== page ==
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New London considers ordinance to charge for extended park usage

Claudia Thompson, a New London-Spicer senior, and other volunteers help install coco logs along the shore of Neer Park in New London in this Aug. 5 file photo. Coco logs and native vegetation were put in place as part of a $25,000 erosion control project. Protection of the shoreline is one factor in the city's consideration of charging a fee for extended use of park facilities. Revenue generated from user fees would help fund continued shoreline restoration projects. Tribune file photo by Carolyn Lange

NEW LONDON -- Private organizations that use New London's public parks to make a profit may be charged a fee in the future to use those facilities.

A public hearing has been set for Dec. 2 to amend the city's park ordinance.

Under the proposal, the $25 a day fee would be charged for every permitted day after 30 days.

An organization that requests a permit to use the park for one to 30 days would not be charged a fee, according to City Clerk Trudie Guptill.

An entity that obtains a permit to use the park 40 days, for example, would be charged a $250 fee for the extra 10 days.

The proposed amendment could affect the Little Crow Ski Team, which had a 57-day permit this year. With the user fee, the team would pay $675 for the 27 days.

The team uses Neer Park on the Crow River for their weekday practices and weekend shows. They charge a fee for people to watch their shows.

A group of families that had a 34-day permit to use Holm Park for a farmer's market would also be affected if the proposed amendment is approved.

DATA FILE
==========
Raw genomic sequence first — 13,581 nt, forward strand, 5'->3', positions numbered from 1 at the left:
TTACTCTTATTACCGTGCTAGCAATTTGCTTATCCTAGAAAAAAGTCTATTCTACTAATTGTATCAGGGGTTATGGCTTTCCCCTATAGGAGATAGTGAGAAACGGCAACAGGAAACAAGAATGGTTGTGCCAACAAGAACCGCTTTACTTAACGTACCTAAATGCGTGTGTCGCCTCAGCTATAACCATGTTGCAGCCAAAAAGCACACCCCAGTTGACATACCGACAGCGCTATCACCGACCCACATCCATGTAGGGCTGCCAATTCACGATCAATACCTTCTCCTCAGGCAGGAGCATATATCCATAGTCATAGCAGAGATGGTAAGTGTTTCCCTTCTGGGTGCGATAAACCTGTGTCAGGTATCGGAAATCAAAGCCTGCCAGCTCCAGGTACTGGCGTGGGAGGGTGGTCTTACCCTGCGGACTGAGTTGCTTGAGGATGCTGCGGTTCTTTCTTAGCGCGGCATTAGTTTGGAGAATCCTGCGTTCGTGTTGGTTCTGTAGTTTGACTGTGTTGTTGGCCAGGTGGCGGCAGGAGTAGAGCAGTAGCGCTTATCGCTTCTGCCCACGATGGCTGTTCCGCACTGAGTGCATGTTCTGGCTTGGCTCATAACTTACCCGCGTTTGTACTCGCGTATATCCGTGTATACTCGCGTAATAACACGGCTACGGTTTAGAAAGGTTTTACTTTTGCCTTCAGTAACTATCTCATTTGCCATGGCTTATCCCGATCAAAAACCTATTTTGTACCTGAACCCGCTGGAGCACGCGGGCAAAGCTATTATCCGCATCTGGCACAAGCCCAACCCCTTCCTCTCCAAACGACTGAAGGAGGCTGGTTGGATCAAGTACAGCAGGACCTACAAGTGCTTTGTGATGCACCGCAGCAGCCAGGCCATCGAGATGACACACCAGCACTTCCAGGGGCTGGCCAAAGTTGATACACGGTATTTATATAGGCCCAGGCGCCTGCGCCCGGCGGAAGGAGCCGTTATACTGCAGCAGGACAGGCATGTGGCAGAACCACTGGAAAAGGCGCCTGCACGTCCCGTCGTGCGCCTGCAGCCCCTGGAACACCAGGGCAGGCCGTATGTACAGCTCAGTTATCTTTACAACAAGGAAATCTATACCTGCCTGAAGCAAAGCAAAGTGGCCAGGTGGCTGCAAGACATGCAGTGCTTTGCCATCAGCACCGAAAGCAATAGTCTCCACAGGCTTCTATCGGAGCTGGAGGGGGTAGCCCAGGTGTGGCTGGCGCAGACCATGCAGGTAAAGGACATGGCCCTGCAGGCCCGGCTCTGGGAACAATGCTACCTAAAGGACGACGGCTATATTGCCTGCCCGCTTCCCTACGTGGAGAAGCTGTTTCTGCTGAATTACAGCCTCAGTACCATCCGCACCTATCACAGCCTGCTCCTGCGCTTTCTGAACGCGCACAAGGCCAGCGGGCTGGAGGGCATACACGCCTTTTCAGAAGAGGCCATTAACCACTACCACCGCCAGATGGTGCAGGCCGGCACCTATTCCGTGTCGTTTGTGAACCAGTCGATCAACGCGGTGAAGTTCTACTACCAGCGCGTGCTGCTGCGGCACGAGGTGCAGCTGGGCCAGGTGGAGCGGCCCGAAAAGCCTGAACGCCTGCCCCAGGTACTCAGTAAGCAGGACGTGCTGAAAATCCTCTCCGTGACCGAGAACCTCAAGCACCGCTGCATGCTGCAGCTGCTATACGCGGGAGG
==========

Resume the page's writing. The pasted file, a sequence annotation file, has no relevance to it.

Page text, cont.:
Guptill said the City Council supports the activities and does not want to "discourage" use of the parks. "But if they're using it for profit, there should be a fee."

The city and the ski team have had numerous conversations over the years concerning the use of the park, including shoreline erosion at the park that the city has attributed to the high-speed boats the team uses.

With the help of state and local grants, the city initiated a major erosion control project around the park this summer.

Guptill said revenue generated from the user fees would continue to fund those shoreline restoration projects. The money would be "put back into the park," she said.

The City Council is also discussing whether or not to charge the ski team for garbage and utility services at the park. Currently, the city picks up that tab.

The ski team has invested thousands of dollars to install bleachers and bathrooms at Neer Park, which had minimal use prior to the ski team making the park its home in 1985.

In other action:

- The council reviewed a joint powers agreement with the state concerning the replacement of the Mill Pond Dam. The city is seeking additional legal counsel on the matter.

- The council was informed the recent refinancing of bonds resulted in a total net savings of a $26,000, which was better than expected.

- The council discussed a recent meeting with New London Township about a cooperative project to install civil defense sirens. It was agreed that the two entities would continue to discuss potential plans.

Carolyn Lange

A reporter for more than 30 years, Carolyn Lange covers regional news with the West Central Tribune.

(320) 894-9750